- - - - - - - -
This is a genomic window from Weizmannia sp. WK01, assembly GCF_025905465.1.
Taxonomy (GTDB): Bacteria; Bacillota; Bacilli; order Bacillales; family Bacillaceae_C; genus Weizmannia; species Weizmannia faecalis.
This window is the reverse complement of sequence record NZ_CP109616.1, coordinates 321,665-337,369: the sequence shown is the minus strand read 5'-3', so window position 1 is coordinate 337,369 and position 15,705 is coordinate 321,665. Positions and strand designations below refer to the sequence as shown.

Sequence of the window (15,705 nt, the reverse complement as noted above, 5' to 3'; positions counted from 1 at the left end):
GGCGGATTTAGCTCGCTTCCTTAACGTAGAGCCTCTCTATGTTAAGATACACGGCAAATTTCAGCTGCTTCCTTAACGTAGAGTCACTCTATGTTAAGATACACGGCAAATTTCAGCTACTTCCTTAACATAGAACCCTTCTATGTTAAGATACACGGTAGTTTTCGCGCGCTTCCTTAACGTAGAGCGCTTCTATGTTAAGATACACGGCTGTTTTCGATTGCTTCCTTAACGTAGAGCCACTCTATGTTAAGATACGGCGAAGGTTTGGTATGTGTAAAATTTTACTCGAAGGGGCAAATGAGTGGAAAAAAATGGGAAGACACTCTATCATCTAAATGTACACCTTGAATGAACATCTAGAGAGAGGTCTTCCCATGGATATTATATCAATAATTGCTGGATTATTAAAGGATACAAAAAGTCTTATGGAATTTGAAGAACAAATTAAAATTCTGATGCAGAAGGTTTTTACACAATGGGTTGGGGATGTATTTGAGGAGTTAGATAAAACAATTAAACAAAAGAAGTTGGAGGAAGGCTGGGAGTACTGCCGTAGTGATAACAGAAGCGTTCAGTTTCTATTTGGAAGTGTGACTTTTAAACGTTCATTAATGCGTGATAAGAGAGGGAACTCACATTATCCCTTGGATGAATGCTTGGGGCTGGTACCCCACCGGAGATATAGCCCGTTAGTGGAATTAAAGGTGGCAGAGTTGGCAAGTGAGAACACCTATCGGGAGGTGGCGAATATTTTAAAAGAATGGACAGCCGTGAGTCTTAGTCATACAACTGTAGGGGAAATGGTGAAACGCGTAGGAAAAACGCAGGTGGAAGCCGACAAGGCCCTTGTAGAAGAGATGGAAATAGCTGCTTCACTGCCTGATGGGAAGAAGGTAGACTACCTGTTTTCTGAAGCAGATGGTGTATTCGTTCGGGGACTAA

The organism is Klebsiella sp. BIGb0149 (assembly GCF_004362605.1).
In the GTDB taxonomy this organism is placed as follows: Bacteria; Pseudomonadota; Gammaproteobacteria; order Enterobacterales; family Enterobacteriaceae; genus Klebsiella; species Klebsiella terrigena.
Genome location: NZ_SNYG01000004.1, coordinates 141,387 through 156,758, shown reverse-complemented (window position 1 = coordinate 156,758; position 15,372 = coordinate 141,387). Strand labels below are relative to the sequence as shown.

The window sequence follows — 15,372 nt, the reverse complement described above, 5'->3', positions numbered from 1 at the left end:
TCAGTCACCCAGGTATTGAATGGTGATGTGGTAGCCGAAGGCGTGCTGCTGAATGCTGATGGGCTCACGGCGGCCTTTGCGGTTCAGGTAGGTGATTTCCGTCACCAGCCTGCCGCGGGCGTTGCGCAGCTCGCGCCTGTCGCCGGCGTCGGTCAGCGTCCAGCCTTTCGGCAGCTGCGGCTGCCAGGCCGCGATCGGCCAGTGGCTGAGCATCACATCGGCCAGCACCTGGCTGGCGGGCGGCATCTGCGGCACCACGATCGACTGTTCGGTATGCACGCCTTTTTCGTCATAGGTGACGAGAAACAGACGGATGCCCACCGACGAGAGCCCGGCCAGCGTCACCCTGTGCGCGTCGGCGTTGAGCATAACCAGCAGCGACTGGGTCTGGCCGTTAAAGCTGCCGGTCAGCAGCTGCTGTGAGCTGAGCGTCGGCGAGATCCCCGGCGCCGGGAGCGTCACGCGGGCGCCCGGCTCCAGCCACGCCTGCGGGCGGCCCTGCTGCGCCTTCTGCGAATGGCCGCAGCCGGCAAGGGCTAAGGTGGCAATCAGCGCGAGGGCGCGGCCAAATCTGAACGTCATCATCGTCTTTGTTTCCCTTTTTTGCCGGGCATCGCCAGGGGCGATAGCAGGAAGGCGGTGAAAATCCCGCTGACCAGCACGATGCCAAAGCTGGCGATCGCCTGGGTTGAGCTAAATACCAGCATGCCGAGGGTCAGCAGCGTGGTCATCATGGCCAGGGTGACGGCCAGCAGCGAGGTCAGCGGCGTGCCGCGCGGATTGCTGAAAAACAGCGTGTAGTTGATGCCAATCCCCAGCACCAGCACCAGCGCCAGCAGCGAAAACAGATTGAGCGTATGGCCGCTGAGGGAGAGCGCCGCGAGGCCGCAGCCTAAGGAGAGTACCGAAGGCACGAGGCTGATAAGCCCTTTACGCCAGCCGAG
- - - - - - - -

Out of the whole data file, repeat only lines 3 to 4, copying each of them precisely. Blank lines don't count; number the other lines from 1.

This window is the reverse complement of sequence record NZ_CP109616.1, coordinates 321,665-337,369: the sequence shown is the minus strand read 5'-3', so window position 1 is coordinate 337,369 and position 15,705 is coordinate 321,665. Positions and strand designations below refer to the sequence as shown.

Sequence of the window (15,705 nt, the reverse complement as noted above, 5' to 3'; positions counted from 1 at the left end):